{ me at my very first distilling workshop (!!!), summer 2014 }

There are a LOT of steps to fulfilling your distilling-related goals between the previous and following paragraphs and your experience will, of course, depend entirely on you and what your goals are. I would encourage you to take your time discovering and exploring these steps. By all means, fail fast and often but what the craft distilling industry – in my opinion – desperately needs above all is more professionalism, thoughtfulness and intention. This is a precarious industry still in it’s infant stages and simply put, quickly churned out operations lacking the necessary skills, safety measures and attention to detail are not going to further the industry’s growth in a positive way.

View More:  { the Y&Y tasting room slowlyyyy coming together, fall 2016 }


This is perhaps the best advice I could ever give: Figure out what parts of the business you are best at and that bring you the most joy. Whatever those answers are, do those things and hire someone for all the others.*** I urge you to give this an enormous amount of thought. Get rid of any and all ego (an important step it would seem several distillers like to skip 😉 ). Ask those close to you the same question about yourself and see what they say. 

Advice-For-Aspiring-Distiller-10  {the (ultra sophisticated) process of narrowing in on a Sunday Gin formulation, early 2017?}

For example… In the beginning I did the distilling myself (and even then with ample help) but quickly realized running a distillery of the size and scale I was after does not leave much time for actual distilling (hah). So a few months in I hired someone to help out on a more regular basis and guess what? – I’ve been largely removed from the actual day-to-day production ever since. I have always known that one of my greatest strengths within this business is creating our signature flavor profile and developing the bright, fresh, ingredient-driven spirits we’ve come to be well known for. Therefore I maintain full control of all recipe development and scaling up of new products or formulations, but I leave the eventual day-to-day production of those products to our production distiller so I can focus elsewhere when I need to. I still deeply love the art and process of creating spirits but personally, I know that apart from crafting our brand’s unique flavor profile, my time is best spent keeping crosshairs on the bigger picture and growing the company by helping to sell the product and building/managing my team.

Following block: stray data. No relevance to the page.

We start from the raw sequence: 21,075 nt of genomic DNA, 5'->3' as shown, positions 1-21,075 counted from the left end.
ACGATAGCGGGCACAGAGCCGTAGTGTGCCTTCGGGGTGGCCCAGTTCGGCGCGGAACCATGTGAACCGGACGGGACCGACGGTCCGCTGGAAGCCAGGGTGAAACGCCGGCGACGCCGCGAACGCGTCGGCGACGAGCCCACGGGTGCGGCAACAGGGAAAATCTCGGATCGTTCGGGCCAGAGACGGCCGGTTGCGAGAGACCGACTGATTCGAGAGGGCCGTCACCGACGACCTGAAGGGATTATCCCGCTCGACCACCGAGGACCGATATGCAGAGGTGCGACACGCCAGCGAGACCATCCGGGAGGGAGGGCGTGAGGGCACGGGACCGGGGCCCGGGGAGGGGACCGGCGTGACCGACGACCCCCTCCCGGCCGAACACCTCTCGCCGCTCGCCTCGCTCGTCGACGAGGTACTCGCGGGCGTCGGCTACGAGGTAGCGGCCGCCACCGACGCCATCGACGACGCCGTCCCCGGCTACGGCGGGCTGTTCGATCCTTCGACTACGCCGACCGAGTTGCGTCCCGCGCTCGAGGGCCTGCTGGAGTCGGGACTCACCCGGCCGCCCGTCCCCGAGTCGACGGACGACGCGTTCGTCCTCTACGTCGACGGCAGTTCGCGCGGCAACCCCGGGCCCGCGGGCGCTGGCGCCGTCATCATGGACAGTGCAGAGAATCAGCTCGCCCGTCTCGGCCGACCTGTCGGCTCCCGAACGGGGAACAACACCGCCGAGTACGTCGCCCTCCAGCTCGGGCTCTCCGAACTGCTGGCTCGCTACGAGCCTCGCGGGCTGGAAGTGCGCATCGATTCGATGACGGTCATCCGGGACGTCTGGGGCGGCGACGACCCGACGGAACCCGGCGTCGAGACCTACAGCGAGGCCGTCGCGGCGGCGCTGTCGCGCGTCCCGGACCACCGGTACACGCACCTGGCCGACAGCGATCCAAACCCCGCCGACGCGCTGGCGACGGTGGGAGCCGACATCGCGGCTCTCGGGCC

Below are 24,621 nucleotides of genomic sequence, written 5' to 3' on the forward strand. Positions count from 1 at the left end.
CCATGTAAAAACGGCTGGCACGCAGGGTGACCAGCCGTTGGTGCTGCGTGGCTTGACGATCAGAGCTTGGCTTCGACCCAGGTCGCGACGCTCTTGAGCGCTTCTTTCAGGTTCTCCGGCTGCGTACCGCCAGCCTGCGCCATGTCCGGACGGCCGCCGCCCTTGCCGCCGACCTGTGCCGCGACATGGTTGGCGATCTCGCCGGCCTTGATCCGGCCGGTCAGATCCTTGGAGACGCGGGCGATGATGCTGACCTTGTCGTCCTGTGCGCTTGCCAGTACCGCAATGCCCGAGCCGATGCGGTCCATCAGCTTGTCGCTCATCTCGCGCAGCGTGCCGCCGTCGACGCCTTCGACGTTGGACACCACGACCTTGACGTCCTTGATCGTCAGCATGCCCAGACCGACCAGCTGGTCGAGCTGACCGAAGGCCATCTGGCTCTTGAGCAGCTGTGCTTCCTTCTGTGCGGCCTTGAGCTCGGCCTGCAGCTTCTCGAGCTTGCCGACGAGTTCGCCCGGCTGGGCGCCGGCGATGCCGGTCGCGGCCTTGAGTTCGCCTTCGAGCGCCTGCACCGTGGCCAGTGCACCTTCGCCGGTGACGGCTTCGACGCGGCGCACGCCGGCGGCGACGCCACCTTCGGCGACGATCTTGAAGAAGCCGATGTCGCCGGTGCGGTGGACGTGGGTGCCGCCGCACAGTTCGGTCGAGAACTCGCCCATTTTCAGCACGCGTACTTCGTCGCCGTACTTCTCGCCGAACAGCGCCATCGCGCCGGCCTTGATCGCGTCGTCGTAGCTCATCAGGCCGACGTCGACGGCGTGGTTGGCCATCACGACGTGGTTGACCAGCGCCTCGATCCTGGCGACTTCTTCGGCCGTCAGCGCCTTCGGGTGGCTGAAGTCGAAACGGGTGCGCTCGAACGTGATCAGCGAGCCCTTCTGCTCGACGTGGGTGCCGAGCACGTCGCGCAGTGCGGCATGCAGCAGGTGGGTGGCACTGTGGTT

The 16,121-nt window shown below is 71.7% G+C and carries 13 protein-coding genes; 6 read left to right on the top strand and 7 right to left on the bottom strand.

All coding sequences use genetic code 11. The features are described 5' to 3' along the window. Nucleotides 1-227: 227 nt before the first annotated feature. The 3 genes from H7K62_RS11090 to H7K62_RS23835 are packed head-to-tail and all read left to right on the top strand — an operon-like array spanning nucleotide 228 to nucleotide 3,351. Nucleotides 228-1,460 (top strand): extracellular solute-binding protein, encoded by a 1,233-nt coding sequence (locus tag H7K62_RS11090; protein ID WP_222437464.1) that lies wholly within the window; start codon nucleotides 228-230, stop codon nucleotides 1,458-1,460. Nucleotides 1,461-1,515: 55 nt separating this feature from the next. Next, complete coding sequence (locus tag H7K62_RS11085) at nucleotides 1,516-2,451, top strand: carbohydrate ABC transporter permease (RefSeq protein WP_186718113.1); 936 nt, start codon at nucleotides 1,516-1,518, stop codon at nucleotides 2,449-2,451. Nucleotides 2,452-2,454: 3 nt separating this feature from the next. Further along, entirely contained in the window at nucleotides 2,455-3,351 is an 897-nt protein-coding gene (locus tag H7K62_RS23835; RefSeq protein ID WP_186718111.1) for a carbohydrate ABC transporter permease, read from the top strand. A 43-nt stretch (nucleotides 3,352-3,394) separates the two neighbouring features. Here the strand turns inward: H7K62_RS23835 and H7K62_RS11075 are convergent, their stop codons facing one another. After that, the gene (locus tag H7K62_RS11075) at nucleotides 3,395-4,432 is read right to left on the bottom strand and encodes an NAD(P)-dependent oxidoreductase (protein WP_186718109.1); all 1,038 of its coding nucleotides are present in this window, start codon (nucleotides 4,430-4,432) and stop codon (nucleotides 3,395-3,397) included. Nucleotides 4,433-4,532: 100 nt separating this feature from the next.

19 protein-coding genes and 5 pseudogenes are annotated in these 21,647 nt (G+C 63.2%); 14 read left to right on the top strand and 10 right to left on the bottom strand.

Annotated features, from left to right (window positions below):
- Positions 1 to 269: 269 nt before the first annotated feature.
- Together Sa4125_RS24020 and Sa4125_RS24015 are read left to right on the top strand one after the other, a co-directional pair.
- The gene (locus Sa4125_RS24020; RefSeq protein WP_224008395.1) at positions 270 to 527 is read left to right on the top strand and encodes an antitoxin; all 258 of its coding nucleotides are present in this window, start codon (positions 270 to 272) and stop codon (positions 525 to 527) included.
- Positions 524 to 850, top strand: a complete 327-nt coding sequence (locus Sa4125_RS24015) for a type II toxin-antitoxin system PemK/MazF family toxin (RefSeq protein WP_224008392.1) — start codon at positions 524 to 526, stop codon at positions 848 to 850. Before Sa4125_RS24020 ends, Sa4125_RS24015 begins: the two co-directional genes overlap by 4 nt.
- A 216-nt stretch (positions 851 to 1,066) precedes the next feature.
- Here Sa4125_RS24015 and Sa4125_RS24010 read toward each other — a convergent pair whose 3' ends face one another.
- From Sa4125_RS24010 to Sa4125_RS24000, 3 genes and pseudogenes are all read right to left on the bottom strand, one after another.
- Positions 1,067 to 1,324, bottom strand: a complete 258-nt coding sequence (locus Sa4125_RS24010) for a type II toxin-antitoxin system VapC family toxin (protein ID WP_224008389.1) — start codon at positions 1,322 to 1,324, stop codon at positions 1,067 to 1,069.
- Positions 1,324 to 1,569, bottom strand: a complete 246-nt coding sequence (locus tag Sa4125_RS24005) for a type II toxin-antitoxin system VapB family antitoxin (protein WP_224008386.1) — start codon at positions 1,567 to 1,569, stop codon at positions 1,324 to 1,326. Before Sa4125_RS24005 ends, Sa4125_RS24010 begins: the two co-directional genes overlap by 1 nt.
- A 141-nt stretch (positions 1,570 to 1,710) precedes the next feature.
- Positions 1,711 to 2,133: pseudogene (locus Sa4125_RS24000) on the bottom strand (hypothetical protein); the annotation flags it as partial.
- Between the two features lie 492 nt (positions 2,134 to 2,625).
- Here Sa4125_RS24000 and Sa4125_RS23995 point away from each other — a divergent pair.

Advice-For-Aspiring-Distiller-6{ getting ready to open, March 2017! }


Seeing as You & Yours is just a little over three years old, I’m still figuring things out every day. Perhaps we’ll do a part two! Any specific questions you have or parts of my journey you’d like me to elaborate on? Let me know in the comments. :)

I skipped around a lot but I hope something in there was helpful for you. I wish you the best of luck and hope you achieve all your dreams and then some! Send me a bottle when you do :) – LKJ

***Every operation is different and I believe what defines a “successful” distillery is purely subjective. This is simply what I would advise someone looking to start a distillery with the desire and intention of growing it into a profitable, viable business.